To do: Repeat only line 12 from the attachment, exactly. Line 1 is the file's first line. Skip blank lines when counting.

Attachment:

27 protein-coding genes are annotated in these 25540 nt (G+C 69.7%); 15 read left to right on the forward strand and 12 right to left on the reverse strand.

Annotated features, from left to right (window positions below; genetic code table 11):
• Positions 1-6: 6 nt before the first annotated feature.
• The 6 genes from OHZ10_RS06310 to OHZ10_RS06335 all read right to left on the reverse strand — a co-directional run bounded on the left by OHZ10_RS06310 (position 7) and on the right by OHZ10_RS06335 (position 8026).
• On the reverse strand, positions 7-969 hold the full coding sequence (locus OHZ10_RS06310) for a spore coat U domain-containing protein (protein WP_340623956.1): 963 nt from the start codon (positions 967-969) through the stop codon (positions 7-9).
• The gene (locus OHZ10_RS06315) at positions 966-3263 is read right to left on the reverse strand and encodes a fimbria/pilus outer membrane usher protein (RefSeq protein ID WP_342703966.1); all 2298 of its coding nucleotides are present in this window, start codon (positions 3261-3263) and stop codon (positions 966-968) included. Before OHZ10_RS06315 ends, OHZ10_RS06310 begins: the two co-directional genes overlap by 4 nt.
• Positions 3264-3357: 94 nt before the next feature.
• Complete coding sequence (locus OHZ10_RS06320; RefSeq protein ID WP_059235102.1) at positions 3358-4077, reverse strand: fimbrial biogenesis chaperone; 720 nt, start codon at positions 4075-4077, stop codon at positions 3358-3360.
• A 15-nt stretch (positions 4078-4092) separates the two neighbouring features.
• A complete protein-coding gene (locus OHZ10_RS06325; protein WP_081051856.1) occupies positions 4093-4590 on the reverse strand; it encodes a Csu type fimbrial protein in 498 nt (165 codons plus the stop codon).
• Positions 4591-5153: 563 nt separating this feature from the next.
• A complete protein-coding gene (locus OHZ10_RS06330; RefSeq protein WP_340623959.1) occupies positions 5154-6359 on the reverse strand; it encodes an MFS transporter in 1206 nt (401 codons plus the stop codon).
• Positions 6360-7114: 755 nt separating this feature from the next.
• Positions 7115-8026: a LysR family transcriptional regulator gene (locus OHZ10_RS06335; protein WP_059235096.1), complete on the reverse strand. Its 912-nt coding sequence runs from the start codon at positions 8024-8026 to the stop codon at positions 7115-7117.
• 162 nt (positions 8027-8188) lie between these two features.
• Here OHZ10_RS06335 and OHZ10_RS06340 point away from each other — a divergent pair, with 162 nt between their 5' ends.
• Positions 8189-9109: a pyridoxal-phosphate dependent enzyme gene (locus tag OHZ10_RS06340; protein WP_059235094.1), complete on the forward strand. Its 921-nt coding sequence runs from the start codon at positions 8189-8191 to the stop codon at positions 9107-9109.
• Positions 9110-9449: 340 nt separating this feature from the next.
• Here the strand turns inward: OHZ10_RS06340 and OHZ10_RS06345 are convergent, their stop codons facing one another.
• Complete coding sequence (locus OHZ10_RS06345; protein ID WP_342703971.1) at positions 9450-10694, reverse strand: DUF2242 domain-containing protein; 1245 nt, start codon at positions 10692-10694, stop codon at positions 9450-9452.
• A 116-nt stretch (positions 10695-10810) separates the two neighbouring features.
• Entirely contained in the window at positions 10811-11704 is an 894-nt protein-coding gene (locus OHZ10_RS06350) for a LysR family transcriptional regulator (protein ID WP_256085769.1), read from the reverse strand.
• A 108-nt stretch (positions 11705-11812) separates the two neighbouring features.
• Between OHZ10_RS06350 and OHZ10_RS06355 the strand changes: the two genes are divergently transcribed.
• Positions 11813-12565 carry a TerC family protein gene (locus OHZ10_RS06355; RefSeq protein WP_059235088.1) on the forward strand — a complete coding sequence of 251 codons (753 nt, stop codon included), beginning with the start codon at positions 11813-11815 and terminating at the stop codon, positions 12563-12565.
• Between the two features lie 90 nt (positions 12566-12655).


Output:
• A complete protein-coding gene (locus OHZ10_RS06330; RefSeq protein WP_340623959.1) occupies positions 5154-6359 on the reverse strand; it encodes an MFS transporter in 1206 nt (401 codons plus the stop codon).